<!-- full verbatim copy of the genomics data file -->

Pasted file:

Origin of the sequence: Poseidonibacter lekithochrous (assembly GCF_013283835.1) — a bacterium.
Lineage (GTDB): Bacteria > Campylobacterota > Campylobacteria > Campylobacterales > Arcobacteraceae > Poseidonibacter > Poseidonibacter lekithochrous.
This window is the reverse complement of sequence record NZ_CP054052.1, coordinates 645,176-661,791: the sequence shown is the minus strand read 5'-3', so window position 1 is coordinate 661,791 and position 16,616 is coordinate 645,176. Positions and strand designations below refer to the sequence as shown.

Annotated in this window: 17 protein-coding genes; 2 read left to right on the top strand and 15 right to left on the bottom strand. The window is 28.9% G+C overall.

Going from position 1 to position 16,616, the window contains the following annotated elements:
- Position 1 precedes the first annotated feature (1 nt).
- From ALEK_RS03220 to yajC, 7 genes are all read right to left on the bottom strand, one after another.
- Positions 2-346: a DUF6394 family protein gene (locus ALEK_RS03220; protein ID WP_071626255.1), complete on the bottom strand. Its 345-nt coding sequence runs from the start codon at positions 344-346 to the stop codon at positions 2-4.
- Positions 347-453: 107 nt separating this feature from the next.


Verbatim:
Origin of the sequence: Poseidonibacter lekithochrous (assembly GCF_013283835.1) — a bacterium.
Lineage (GTDB): Bacteria > Campylobacterota > Campylobacteria > Campylobacterales > Arcobacteraceae > Poseidonibacter > Poseidonibacter lekithochrous.
This window is the reverse complement of sequence record NZ_CP054052.1, coordinates 645,176-661,791: the sequence shown is the minus strand read 5'-3', so window position 1 is coordinate 661,791 and position 16,616 is coordinate 645,176. Positions and strand designations below refer to the sequence as shown.

Annotated in this window: 17 protein-coding genes; 2 read left to right on the top strand and 15 right to left on the bottom strand. The window is 28.9% G+C overall.

Going from position 1 to position 16,616, the window contains the following annotated elements:
- Position 1 precedes the first annotated feature (1 nt).
- From ALEK_RS03220 to yajC, 7 genes are all read right to left on the bottom strand, one after another.
- Positions 2-346: a DUF6394 family protein gene (locus ALEK_RS03220; protein ID WP_071626255.1), complete on the bottom strand. Its 345-nt coding sequence runs from the start codon at positions 344-346 to the stop codon at positions 2-4.
- Positions 347-453: 107 nt separating this feature from the next.